The previous post
calls on leaders in health research and policy to respond urgently to the threats of climate change.
In the article below, a doctor working in remote Aboriginal health makes some practical suggestions for how health services might take action, including by making environmental considerations part of health service performance reporting.
Putting climate change on the agenda of health services
Dr Rosalie Schultz writes:
As a doctor working in Aboriginal health, I am challenged personally and professionally by the threat of climate change. Yet I feel impotent to respond.
I see two barriers to action: competing demands, including clinical, management and financial imperatives that confront us; and my own lack of professional education in the fundamental issues of climate change.
Aboriginal health organisations face burdensome reporting to funding bodies
so we can continue to exist and provide health services to Aboriginal people.
However, we don’t report on action on climate change, and I believe that few health professionals would have appropriate training to report on climate change if this was a requirement.
As a result, the health risks associated with climate change are easily discounted by people working in the Aboriginal health sector. This is likely to be true for people working throughout all health care services.
The health risks faced by remote Indigenous people in a changing climate may exacerbate their disadvantage.
Remote Aboriginal Australians may suffer more than other Australians from climate change.
With climate change we may all face increasing temperatures, extreme weather events, deteriorating water supplies and increasing food costs. Remote Aboriginal Australians are already disadvantaged by remoteness, poor health, inadequate infrastructure, lack of educational and employment opportunities, and low incomes. As a result they may fare worse and see their disadvantage increasing.
Our organisations’ reporting frameworks ignore what I believe are critical questions:
- Could we monitor and reduce our greenhouse gas emissions through reporting on energy use?
- Would recruitment and retention suffer if staff were not entitled to private motor vehicle use?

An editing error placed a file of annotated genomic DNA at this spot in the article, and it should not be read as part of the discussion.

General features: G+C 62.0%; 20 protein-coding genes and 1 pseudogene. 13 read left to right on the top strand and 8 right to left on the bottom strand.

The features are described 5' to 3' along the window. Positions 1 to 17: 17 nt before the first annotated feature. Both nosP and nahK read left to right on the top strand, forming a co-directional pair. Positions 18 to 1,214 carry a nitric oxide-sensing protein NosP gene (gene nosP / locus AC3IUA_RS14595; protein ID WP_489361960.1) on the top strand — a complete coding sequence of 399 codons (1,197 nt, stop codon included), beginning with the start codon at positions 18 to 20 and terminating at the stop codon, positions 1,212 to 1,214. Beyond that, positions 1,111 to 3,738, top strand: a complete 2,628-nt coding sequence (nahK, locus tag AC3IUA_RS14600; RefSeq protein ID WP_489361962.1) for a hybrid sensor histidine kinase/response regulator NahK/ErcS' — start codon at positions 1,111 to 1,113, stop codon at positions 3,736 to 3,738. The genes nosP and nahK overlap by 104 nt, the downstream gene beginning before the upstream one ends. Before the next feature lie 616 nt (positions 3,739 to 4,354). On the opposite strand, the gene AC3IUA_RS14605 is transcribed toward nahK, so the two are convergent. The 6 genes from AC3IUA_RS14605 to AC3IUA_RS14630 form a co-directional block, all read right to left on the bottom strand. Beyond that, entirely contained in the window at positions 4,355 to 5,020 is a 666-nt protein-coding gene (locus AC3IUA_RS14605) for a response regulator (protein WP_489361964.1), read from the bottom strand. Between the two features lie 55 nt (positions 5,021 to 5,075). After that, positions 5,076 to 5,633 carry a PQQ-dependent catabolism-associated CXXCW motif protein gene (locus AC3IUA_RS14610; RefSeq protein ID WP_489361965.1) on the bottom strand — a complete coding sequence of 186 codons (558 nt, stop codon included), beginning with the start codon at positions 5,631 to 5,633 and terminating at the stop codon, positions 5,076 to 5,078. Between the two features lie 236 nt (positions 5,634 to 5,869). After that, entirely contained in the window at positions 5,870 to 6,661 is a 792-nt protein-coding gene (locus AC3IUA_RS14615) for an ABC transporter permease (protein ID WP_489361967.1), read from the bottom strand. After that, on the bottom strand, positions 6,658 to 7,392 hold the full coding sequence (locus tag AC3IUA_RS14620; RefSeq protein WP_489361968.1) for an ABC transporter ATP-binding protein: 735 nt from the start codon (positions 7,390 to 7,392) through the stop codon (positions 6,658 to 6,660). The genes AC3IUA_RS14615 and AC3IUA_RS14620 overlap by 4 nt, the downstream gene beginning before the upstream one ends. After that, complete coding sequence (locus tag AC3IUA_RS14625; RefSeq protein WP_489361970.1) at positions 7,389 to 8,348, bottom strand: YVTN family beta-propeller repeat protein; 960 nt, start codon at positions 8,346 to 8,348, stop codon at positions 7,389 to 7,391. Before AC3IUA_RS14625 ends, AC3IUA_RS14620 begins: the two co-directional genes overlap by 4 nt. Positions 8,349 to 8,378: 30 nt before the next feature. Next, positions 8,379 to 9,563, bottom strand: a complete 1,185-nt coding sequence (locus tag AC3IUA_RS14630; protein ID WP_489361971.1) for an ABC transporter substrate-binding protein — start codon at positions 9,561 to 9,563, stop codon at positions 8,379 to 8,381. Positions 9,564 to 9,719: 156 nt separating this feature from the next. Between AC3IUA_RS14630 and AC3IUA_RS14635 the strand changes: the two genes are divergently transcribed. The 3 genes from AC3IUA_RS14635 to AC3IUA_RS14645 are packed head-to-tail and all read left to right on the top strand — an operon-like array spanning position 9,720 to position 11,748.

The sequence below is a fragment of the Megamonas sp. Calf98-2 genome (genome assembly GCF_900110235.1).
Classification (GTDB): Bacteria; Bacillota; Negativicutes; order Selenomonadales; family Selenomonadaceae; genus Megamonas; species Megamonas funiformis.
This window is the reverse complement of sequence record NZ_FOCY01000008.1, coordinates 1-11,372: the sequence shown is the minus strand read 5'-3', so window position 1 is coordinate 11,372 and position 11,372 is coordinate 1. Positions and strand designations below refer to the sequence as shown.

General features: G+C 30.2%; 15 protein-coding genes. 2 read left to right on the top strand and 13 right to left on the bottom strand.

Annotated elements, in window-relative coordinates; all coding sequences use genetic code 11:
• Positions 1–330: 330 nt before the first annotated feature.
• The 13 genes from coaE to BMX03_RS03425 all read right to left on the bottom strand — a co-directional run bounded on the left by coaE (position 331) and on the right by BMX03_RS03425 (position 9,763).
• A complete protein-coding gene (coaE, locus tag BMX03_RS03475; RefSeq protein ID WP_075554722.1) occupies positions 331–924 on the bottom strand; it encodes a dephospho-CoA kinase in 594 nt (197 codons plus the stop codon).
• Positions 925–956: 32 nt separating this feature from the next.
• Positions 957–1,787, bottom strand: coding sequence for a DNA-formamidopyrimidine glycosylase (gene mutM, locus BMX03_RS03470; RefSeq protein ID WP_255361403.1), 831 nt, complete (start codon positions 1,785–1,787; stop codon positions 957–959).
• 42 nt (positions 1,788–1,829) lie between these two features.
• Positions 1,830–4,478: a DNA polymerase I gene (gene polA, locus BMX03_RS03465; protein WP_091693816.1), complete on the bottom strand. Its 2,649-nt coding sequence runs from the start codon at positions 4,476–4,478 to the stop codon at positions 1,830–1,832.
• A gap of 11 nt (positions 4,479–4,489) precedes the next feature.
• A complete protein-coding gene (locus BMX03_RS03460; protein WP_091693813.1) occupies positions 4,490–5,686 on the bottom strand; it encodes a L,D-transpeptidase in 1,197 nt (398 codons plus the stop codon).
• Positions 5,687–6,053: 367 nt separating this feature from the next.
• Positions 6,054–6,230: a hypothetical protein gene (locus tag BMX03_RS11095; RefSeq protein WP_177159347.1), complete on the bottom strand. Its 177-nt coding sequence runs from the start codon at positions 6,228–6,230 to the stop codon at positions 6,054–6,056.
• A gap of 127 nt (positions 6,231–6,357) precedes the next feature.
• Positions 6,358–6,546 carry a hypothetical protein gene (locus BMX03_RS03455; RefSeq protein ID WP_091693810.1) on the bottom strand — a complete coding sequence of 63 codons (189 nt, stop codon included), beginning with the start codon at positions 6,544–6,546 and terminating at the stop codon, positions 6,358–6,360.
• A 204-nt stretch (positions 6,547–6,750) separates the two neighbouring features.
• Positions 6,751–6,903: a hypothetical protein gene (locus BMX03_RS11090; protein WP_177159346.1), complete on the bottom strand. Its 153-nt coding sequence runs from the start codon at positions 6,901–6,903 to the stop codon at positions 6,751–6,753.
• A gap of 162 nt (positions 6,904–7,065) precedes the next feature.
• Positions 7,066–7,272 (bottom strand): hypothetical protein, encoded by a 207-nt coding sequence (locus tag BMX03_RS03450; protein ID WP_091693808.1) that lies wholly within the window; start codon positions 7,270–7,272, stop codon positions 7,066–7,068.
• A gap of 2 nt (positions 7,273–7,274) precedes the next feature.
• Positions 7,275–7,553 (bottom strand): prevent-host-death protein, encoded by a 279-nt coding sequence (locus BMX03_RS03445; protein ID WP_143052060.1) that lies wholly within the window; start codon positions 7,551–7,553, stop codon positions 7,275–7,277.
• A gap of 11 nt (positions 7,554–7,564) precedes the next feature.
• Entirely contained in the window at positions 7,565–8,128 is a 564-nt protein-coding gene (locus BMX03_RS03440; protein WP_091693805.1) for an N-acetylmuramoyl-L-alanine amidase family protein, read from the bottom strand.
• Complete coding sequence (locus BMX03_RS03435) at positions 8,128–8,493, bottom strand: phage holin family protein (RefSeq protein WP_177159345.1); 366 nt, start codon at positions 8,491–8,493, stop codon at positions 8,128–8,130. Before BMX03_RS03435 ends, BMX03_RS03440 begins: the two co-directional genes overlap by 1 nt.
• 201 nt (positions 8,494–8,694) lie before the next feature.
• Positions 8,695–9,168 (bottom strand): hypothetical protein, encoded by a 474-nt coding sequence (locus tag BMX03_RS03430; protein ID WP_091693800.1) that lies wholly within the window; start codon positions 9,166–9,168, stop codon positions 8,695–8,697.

- Should we consider environmental impacts of our services including production and disposal of supplies?
- Should nutritional counselling include advice environmental impacts of food production?
- Dare we raise the issue of the impact of rapidly increasing human populations on the environment?
- Should we encourage families to consider a global perspective in their decisions about family size?
None of these questions is asked in our daily duties, or monthly or annual reporting. Rarely are they discussed even among like-minded colleagues.
Yet the threat of climate change to health is real and imminent. I am concerned that disadvantaged people will fare worst in a changing climate.
I believe we need new reporting requirements that include climate change indicators. However, in order for health organisations to report meaningfully on these indicators, our educational curricula need to include climate change issues.
When health professionals have a comprehensive understanding of climate change issues, and our reporting includes environmental indicators, then the health sector will take necessary leadership on climate change.
I believe that health professionals should be leading
in developing strategies for mitigation and adaptation to reduce the impact of climate change on our clients and community.
However, our lack of relevant education, and reporting requirements that are limited to funds and particular projects, are barriers to effective action on climate change.
Meanwhile, the detrimental effects of a changing climate may increase the burden of disease we will be required to manage over the coming decades.
• Dr Rosalie Schultz is Director of Clinical Services at Anyinginyi Health Aboriginal Corporation at Tennant Creek in the NT. These are her personal views.